Nevada has a regulation that to be licensed in Nevada, all of the machines that a slot manufacturer makes, regardless of where the purchasing casino is located, must meet Nevada's regulations. I think it's safe to say that the number of coins played will not affect the symbols that land on the payline on an IGT machine.

I was able to download the e-book, even though the virus on the home page was a bit off-putting. The author does a good job of explaining how a modern slot machine works.

I recommend both The Slot Machine Answer Book and Break the One-Armed Bandits. And I also recommend my own The Slot Expert's Guide to Playing Slots, which will be available online (Amazon and www.greatstuff4gamblers.com) and at bookstores in about one month.

John


Send your slot and video poker questions to John Robison, Slot Expert, at slotexpert@comcast.net.


For more information about slots and video poker, we recommend:

The Slot Expert's Guide to Playing Slots by John Robison
Break the One-Armed Bandits! by Frank Scoblete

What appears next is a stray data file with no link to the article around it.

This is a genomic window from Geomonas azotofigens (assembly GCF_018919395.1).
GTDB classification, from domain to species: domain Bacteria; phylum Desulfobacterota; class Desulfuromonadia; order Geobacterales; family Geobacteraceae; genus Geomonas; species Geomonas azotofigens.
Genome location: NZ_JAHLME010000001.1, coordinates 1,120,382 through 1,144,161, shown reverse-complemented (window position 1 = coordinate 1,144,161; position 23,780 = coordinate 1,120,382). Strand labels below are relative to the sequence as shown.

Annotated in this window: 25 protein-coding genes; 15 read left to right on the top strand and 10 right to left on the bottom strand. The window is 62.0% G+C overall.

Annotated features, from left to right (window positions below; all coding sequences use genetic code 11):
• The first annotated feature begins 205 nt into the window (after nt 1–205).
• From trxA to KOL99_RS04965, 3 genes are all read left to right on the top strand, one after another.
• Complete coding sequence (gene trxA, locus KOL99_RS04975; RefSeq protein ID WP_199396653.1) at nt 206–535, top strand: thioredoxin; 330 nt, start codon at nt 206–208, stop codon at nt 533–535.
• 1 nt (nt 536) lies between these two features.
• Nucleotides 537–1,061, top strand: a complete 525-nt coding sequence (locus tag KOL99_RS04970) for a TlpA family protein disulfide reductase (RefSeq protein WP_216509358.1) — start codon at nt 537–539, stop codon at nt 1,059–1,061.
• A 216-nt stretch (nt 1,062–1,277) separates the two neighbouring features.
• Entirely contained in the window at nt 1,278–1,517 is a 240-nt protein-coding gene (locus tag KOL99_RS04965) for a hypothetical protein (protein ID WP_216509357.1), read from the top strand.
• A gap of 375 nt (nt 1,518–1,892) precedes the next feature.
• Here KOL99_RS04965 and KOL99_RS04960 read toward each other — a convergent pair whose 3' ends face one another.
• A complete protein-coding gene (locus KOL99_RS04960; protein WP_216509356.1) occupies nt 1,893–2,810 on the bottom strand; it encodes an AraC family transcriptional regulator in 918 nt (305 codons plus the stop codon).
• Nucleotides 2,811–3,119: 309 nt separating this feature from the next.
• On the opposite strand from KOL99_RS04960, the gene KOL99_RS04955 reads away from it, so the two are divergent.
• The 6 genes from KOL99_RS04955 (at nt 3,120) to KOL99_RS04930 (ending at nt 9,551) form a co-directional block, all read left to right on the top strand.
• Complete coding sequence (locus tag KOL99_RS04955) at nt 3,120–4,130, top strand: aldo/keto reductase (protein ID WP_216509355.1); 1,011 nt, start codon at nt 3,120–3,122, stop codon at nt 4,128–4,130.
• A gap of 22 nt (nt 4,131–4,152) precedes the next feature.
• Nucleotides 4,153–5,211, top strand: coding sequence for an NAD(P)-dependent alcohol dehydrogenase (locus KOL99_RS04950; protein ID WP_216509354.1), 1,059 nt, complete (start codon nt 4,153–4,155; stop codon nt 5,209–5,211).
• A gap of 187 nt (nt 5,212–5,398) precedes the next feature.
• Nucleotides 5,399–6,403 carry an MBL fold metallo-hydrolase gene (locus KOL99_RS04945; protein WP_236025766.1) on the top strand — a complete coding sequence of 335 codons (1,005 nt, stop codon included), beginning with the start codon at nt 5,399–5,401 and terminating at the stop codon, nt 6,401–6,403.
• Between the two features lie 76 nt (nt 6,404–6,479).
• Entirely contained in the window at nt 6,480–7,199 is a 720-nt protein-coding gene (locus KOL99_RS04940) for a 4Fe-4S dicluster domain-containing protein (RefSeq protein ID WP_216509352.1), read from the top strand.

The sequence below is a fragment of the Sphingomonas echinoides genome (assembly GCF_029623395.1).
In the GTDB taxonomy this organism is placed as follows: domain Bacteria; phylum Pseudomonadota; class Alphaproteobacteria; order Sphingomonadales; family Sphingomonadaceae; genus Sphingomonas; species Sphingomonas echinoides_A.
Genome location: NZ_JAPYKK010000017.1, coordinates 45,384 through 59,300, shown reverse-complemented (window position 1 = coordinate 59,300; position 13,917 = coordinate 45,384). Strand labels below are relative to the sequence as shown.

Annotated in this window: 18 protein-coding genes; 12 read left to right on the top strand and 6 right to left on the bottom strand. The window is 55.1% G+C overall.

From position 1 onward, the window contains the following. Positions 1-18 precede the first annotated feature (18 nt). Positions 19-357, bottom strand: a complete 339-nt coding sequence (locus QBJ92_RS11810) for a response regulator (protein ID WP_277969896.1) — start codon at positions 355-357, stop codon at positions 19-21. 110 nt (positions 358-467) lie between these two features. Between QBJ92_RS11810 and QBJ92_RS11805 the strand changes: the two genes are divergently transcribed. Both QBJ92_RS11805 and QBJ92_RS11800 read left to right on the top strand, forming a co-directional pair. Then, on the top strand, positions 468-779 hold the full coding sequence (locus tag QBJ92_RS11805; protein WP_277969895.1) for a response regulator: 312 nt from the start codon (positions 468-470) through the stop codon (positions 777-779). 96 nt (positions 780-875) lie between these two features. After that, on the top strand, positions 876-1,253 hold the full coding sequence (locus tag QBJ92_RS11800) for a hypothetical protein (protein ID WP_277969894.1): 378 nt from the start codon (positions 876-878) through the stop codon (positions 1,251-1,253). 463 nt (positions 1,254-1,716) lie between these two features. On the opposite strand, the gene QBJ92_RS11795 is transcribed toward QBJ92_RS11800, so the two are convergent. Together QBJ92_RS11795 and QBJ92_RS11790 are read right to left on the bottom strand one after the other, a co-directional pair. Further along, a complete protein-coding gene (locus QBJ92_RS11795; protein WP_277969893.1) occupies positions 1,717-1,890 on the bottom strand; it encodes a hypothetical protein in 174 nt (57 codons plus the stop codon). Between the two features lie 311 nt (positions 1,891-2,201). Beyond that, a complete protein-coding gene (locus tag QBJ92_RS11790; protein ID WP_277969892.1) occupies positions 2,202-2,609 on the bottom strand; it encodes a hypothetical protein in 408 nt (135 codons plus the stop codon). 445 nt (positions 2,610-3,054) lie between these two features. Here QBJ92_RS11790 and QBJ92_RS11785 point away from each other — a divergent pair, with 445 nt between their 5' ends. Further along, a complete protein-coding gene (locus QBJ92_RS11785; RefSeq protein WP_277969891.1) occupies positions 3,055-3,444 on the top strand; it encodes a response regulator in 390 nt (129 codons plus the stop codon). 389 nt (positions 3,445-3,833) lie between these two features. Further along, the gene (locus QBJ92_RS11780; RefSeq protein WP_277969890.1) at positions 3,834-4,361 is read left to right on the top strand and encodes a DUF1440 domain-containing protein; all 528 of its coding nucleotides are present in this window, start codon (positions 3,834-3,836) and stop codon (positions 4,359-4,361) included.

Victory at Video Poker and Video Craps, Keno and Blackjack! by Frank Scoblete
Slot Conquest Audio Cassette Tape (60 minutes) with Frank Scoblete
Winning Strategies at Slots & Video Poker! Video tape hosted by Academy Award Winner James Coburn, Written by Frank Scoblete
The Slot Machine Answer Book by John Grochowski
The Video Poker Answer Book by John Grochowski
John Robison

John Robison is an expert on slot machines and how to play them. John is a slot and video poker columnist and has written for many of gaming’s leading publications. He holds a master's degree in computer science from the prestigious Stevens Institute of Technology.

You may hear John give his slot and video poker tips live on The Good Times Show, hosted by Rudi Schiffer and Mike Schiffer, which is broadcast from Memphis on KXIQ 1180AM Friday afternoon from from 2PM to 5PM Central Time. John is on the show from 4:30 to 5. You can listen to archives of the show on the web anytime.

Books by John Robison:

The Slot Expert's Guide to Playing Slots
John Robison
John Robison is an expert on slot machines and how to play them. John is a slot and video poker columnist and has written for many of gaming’s leading publications. He holds a master's degree in computer science from the prestigious Stevens Institute of Technology.

You may hear John give his slot and video poker tips live on The Good Times Show, hosted by Rudi Schiffer and Mike Schiffer, which is broadcast from Memphis on KXIQ 1180AM Friday afternoon from from 2PM to 5PM Central Time. John is on the show from 4:30 to 5. You can listen to archives of the show on the web anytime.

Books by John Robison:

The Slot Expert's Guide to Playing Slots